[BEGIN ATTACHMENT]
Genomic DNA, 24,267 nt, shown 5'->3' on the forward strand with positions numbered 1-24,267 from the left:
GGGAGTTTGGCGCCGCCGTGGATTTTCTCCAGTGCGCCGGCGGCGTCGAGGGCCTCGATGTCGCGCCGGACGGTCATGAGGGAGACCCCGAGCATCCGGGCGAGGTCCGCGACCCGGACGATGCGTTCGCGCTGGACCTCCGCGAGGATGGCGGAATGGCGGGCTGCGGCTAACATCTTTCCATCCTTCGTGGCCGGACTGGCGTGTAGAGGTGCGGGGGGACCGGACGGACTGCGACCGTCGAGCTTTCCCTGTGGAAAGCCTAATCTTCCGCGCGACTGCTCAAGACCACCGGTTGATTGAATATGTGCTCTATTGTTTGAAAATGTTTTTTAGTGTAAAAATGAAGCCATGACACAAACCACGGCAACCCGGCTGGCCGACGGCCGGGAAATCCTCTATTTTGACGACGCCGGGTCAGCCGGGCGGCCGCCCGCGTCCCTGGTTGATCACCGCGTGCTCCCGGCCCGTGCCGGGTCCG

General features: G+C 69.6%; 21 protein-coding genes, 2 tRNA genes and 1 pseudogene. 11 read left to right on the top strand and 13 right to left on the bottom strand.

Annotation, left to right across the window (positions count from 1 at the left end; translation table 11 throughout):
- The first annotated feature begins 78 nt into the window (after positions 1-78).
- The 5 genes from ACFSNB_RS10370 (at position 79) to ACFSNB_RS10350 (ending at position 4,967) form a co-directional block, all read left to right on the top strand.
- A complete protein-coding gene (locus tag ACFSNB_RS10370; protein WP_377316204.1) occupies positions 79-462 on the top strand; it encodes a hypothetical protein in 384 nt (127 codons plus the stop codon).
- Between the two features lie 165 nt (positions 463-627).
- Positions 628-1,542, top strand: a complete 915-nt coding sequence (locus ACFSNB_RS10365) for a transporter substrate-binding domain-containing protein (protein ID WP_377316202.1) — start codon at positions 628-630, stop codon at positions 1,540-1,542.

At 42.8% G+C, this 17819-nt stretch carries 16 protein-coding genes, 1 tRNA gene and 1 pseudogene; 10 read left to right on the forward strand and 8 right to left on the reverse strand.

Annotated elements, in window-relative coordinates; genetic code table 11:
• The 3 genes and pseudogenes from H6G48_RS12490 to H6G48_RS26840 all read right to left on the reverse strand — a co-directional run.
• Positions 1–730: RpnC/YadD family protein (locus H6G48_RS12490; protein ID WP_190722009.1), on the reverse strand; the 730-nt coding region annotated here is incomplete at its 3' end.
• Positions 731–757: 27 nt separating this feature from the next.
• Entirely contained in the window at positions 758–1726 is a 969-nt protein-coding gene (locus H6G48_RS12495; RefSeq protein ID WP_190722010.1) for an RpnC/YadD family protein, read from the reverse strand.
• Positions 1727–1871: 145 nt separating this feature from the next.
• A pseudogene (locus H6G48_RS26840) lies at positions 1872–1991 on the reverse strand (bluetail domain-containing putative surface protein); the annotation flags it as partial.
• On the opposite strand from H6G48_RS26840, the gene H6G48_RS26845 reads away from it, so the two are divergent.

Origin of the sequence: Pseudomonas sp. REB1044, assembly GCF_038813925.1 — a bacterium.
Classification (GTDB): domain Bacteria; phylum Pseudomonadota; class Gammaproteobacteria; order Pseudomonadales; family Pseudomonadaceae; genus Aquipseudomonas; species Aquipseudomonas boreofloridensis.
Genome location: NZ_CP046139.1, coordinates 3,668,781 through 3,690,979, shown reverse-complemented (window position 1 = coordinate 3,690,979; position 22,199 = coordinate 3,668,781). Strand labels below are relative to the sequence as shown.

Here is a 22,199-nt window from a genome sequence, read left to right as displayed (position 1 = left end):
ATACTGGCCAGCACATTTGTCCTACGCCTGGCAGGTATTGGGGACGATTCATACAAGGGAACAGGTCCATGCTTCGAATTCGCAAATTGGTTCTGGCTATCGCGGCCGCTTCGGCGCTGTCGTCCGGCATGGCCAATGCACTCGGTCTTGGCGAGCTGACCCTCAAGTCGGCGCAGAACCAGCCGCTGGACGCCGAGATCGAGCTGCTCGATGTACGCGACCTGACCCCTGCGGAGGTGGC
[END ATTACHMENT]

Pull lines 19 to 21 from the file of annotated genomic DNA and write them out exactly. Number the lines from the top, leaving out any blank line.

Origin of the sequence: Pseudomonas sp. REB1044, assembly GCF_038813925.1 — a bacterium.
Classification (GTDB): domain Bacteria; phylum Pseudomonadota; class Gammaproteobacteria; order Pseudomonadales; family Pseudomonadaceae; genus Aquipseudomonas; species Aquipseudomonas boreofloridensis.
Genome location: NZ_CP046139.1, coordinates 3,668,781 through 3,690,979, shown reverse-complemented (window position 1 = coordinate 3,690,979; position 22,199 = coordinate 3,668,781). Strand labels below are relative to the sequence as shown.